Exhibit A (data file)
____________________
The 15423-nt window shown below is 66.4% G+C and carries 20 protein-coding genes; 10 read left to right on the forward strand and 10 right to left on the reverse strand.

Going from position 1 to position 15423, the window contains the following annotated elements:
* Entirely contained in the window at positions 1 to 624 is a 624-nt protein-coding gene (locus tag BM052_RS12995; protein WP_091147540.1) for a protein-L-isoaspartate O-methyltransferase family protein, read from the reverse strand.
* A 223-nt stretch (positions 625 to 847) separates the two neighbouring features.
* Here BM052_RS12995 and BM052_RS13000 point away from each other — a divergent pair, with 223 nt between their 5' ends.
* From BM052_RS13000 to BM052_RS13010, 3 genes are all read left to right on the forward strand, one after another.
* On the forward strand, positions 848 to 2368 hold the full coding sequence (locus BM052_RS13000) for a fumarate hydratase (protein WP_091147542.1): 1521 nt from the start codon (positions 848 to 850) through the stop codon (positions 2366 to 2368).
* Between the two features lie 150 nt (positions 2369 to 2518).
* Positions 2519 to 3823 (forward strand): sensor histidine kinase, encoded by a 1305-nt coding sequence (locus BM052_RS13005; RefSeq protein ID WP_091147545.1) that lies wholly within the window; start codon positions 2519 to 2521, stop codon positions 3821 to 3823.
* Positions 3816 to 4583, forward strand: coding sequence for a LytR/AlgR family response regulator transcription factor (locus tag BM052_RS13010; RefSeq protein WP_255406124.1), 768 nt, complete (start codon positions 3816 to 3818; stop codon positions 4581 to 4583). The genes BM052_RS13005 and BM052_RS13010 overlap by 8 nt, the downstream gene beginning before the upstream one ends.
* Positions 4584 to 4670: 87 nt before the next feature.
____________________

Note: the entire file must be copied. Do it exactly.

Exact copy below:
The 15423-nt window shown below is 66.4% G+C and carries 20 protein-coding genes; 10 read left to right on the forward strand and 10 right to left on the reverse strand.

Going from position 1 to position 15423, the window contains the following annotated elements:
* Entirely contained in the window at positions 1 to 624 is a 624-nt protein-coding gene (locus tag BM052_RS12995; protein WP_091147540.1) for a protein-L-isoaspartate O-methyltransferase family protein, read from the reverse strand.
* A 223-nt stretch (positions 625 to 847) separates the two neighbouring features.
* Here BM052_RS12995 and BM052_RS13000 point away from each other — a divergent pair, with 223 nt between their 5' ends.
* From BM052_RS13000 to BM052_RS13010, 3 genes are all read left to right on the forward strand, one after another.
* On the forward strand, positions 848 to 2368 hold the full coding sequence (locus BM052_RS13000) for a fumarate hydratase (protein WP_091147542.1): 1521 nt from the start codon (positions 848 to 850) through the stop codon (positions 2366 to 2368).
* Between the two features lie 150 nt (positions 2369 to 2518).
* Positions 2519 to 3823 (forward strand): sensor histidine kinase, encoded by a 1305-nt coding sequence (locus BM052_RS13005; RefSeq protein ID WP_091147545.1) that lies wholly within the window; start codon positions 2519 to 2521, stop codon positions 3821 to 3823.
* Positions 3816 to 4583, forward strand: coding sequence for a LytR/AlgR family response regulator transcription factor (locus tag BM052_RS13010; RefSeq protein WP_255406124.1), 768 nt, complete (start codon positions 3816 to 3818; stop codon positions 4581 to 4583). The genes BM052_RS13005 and BM052_RS13010 overlap by 8 nt, the downstream gene beginning before the upstream one ends.
* Positions 4584 to 4670: 87 nt before the next feature.